£7.5m project to build error corrected quantum computer

November 05, 2021 // By Nick Flaherty
£7.5m project to build error corrected quantum computer
Universal Quantum and Rolls Royce to develop quantum computer for aerospace modelling

A UK consortium is to develop a quantum computer with error corrections (QEC) starting with a £7.5m grant.

The QEC  consortium is led by Universal Quantum with a £7.5m grant from Innovate UK’s Industrial Strategy Challenge Fund to build a scalable quantum computer that can correct its own errors and apply this technology to high-impact problems in the aerospace industry.

The Quantum Error Correction (QEC) consortium includes end-user Rolls-Royce supported by the Science and Technology Facilities Council (STFC) Hartree Centre, quantum software developer Riverlane, supply chain partners Edwards, TMD Technologies (now acquired by Communications & Power Industries (CPI)) and Diamond Microwave, commercialisation and dissemination experts Sia Partners and Qureca and researchers from Imperial College London and the University of Sussex.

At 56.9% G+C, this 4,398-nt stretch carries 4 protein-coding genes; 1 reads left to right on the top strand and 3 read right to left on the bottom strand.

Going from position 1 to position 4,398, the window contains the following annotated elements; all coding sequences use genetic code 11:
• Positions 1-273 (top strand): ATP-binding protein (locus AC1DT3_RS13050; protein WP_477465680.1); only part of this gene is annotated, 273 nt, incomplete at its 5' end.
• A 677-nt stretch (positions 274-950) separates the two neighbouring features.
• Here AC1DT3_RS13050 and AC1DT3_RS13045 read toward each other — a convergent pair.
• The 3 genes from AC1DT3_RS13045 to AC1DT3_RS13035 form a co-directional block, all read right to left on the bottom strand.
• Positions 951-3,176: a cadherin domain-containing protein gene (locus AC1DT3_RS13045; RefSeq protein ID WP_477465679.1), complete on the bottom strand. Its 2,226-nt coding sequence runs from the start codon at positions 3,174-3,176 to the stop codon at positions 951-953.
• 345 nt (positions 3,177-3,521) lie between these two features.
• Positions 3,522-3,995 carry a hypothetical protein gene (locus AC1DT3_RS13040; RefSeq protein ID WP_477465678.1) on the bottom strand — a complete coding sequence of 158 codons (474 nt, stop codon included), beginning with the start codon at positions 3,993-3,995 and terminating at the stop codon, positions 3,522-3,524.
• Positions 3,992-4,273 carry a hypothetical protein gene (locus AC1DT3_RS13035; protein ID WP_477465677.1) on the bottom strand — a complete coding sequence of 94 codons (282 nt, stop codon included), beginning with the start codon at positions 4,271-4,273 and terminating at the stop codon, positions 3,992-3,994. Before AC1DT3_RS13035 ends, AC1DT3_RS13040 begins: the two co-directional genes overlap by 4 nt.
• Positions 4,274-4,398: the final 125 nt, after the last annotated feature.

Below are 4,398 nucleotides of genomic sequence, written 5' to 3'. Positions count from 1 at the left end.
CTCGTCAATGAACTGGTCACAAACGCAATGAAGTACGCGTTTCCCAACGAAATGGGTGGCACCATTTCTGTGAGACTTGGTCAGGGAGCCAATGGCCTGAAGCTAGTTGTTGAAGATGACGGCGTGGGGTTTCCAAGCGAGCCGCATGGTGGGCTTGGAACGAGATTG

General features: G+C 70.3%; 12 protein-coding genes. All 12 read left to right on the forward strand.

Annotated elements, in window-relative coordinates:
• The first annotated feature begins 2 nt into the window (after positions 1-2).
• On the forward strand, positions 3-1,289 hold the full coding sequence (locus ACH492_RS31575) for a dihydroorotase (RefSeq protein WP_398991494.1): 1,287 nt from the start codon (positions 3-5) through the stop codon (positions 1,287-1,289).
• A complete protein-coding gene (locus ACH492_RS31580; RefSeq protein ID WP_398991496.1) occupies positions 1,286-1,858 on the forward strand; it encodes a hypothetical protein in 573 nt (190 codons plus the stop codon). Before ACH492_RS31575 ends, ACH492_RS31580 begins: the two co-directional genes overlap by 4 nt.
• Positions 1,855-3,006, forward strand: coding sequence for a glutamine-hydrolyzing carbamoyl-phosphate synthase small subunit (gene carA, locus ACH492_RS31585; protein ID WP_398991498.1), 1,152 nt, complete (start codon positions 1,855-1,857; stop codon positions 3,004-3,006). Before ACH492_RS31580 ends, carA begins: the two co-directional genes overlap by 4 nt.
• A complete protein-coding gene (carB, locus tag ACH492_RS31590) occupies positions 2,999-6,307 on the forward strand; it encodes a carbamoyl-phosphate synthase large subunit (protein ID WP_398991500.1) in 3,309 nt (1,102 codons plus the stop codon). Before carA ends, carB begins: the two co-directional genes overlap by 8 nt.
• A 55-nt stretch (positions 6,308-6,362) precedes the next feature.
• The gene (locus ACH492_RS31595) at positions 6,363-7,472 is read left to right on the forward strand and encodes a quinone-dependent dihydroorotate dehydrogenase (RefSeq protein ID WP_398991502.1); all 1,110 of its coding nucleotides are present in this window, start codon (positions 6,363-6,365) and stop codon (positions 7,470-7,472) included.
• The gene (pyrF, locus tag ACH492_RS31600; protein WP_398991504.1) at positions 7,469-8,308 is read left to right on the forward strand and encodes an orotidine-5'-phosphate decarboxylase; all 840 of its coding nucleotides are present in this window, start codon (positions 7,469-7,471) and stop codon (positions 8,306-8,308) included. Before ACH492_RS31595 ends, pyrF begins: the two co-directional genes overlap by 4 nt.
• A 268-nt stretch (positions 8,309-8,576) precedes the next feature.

“Error correction is crucial to achieving anything really useful with quantum computers, so we are absolutely delighted to have been awarded this grant. This project is an important step forward, helping us to go from today’s proof of principle machines to scalable quantum computers that can solve some of the world’s most pressing computational challenges,” said Dr. Sebastian Weidt, Co-Founder and CEO at Universal Quantum.

The QEC consortium will also create a new quantum ecosystem for the UK and boost the burgeoning quantum tech cluster in the Greater Brighton City Region.

Error correction needs millions of qubits to work and Universal Quantum has focused on creating a million-qubit quantum computer. It is using trapped ions that levitate above a microwave silicon chip to provide electronic logic gates at 70K rather than 0K, combined into fully integrated, self-contained modules.

Universal Quantum is also part of the CryoConsortium developing CMOS IP for cryogenically cooled silicon chips.  

www.universalquantum.com

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